Farewell to the group

Sold the poorly made Dodge 1500 truck, unlikely to buy another, so I will be off for some unforeseeable time.
I want to thank all people whose advise was so valuable in making
various repairs to this truck over the years. I want to wish luck to all present owners of Chrysler products.
i
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We need the luck, let me tell you. After my first Dodge (1974 Dodge Dart) I swore up and down I'd never own another Mopar. Well, stupid me, I'm on my 4th at the moment.
--

Christopher A. Young
You can't shout down a troll.
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On Mon, 16 Oct 2006 12:06:11 GMT, Stormin Mormon

I swore that I would not own another Dodge as well.
Looks like other people feel the same:
Dealers Balk as Chrysler Strains to Cut Inventory By NEAL E. BOUDETTE October 16, 2006; Page A3
DETROIT -- DaimlerChrysler AG's Chrysler Group is running into resistance from some big dealers to its latest efforts to shrink its bloated inventory of unsold vehicles, a development that could make it harder for Chrysler to bounce back from an expected loss in the third quarter.
Since warning in September that it will report a loss of $1.5 billion for the quarter -- more than twice what it had previously forecast -- Chrysler has temporarily halted production at several plants and stepped up appeals to dealers to take more of the 50,000 or so vehicles the company has in storage because they were built without dealer orders. The dealers' reluctance to take more of Chrysler's new vehicles raises questions about how soon Chrysler will be able to recover from its third-quarter loss.
Chrysler chief Tom LaSorda and the company's top marketing executive, Joe Eberhardt, meet today in Detroit with more than 100 dealers from the Midwest, the first of eight annual regional meetings where they will renew pleas to increase orders. Last week Chrysler added as much as $1,500 in sales incentives for vehicles that have sat on dealer lots for six months or more. [Profit Plunge]
In an interview at the Paris auto show in September, Mr. Eberhardt said Chrysler's "vision" is to reduce the sales bank of unassigned vehicles to "normal levels" by the end of the year. "One thing is clear. We built inventory that was just too high," he said.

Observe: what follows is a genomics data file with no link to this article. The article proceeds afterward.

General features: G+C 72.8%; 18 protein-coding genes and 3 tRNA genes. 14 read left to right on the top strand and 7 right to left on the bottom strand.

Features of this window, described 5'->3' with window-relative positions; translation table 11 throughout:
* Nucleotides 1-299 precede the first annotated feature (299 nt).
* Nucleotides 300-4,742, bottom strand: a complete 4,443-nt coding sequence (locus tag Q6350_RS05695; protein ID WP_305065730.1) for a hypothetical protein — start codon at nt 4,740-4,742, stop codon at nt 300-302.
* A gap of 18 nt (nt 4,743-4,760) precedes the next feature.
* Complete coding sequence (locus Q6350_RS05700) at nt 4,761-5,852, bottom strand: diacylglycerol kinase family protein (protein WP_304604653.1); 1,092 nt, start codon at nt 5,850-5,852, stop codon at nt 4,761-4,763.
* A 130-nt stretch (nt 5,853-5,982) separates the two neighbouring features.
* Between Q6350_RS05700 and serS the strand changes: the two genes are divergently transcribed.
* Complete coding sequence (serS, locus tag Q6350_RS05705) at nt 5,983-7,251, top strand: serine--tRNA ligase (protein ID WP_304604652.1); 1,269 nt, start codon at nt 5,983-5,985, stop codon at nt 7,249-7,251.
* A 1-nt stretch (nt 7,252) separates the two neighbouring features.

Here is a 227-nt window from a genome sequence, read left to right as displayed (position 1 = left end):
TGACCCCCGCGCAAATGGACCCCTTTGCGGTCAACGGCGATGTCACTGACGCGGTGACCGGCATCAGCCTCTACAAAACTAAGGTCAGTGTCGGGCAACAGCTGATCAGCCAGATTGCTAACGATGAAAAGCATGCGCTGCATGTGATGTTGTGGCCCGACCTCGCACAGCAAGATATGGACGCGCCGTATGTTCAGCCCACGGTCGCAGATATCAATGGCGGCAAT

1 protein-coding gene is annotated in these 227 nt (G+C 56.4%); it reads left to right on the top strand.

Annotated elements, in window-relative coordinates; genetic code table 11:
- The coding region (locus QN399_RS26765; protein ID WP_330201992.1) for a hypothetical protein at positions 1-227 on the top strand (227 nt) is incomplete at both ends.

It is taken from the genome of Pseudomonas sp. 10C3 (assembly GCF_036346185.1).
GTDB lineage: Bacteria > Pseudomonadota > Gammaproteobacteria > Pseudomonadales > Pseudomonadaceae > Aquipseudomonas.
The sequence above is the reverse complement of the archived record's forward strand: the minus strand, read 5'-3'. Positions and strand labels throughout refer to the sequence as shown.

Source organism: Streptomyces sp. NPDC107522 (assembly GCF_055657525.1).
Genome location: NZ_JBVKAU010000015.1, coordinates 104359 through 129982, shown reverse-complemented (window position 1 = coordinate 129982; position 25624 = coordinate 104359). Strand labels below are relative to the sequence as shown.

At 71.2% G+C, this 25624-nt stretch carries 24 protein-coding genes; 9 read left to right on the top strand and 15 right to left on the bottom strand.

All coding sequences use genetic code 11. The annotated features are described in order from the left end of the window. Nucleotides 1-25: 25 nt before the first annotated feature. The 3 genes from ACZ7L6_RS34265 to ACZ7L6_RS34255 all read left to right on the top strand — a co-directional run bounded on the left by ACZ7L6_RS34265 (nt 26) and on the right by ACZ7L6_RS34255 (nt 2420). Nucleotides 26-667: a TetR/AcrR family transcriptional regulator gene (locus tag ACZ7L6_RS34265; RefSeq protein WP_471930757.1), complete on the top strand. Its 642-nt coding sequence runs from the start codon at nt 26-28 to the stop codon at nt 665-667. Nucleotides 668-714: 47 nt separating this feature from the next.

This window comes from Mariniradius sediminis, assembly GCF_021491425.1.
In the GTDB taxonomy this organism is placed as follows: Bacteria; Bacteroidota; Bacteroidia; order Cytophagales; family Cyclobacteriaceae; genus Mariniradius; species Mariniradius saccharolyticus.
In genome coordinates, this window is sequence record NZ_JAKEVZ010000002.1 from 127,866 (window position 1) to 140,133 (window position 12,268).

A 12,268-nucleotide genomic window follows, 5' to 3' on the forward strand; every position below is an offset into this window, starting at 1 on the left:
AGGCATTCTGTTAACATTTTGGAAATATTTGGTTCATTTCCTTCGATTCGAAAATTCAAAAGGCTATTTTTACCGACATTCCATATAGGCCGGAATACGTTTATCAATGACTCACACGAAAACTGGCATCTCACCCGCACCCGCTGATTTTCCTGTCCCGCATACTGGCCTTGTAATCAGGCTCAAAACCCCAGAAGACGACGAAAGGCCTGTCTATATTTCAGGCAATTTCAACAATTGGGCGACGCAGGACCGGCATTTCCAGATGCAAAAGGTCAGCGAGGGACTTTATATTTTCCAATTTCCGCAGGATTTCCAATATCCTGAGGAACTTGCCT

But some of the big dealership chains and many smaller dealers around the U.S. say they already have too many Chrysler vehicles and won't take more.
"We are not ordering additional [Chrysler] inventory," said Earl Hesterberg, chief executive of Group 1 Automotive Inc., a Houston chain of 101 car dealerships. "I wish we hadn't bought as much as we did before."
AutoNation Inc., the largest auto retailer in the U.S., with 333 stores, has also declined to take extra vehicles, a spokesman said. The company is trying to reduce its inventory of Chrysler vehicles and is ordering only select models that are selling well, such as the new Dodge Caliber and Jeep Compass.
Lithia Motors Inc., an Oregon dealership chain, took extra vehicles earlier in the year to help Chrysler trim its inventory, but didn't do so at the end of September, Chairman and Chief Executive Sid DeBoer said.
Chrysler spokesman Jason Vines yesterday acknowledged that the dealers' stance "makes it tougher" to sell off the company's stockpile of vehicles.
"Some are doing it, some aren't," he said. "We're not forcing this on them."
The company has said it expects to fare better in the fourth quarter with new models like a compact Jeep and a redesigned Chrysler Sebring sedan. Many of the vehicles swelling inventories are Ram pickup trucks, Jeep sport-utility vehicles and Dodge minivans, as Chrysler and the other U.S. auto makers have seen demand fall for their most profitable big models amid higher gasoline prices.
As of last month, Chrysler's inventory included just under 100,000 "unassigned" vehicles the company built without dealer orders in hand. Mr. Vines declined to give a more current figure but said the stock of unassigned vehicles is now "about half" of what it was in mid-September, reiterating that Chrysler expects it to be "gone, zero" by the end of the year.
Manufacturers try to avoid building vehicles without dealer orders because they could have to sell such excess production at money-losing prices, often to rental-car companies. At an average sticker price of $25,000, the 100,000 unassigned vehicles in Chrysler's sales bank last month would ordinarily generate about $2.5 billion in revenue.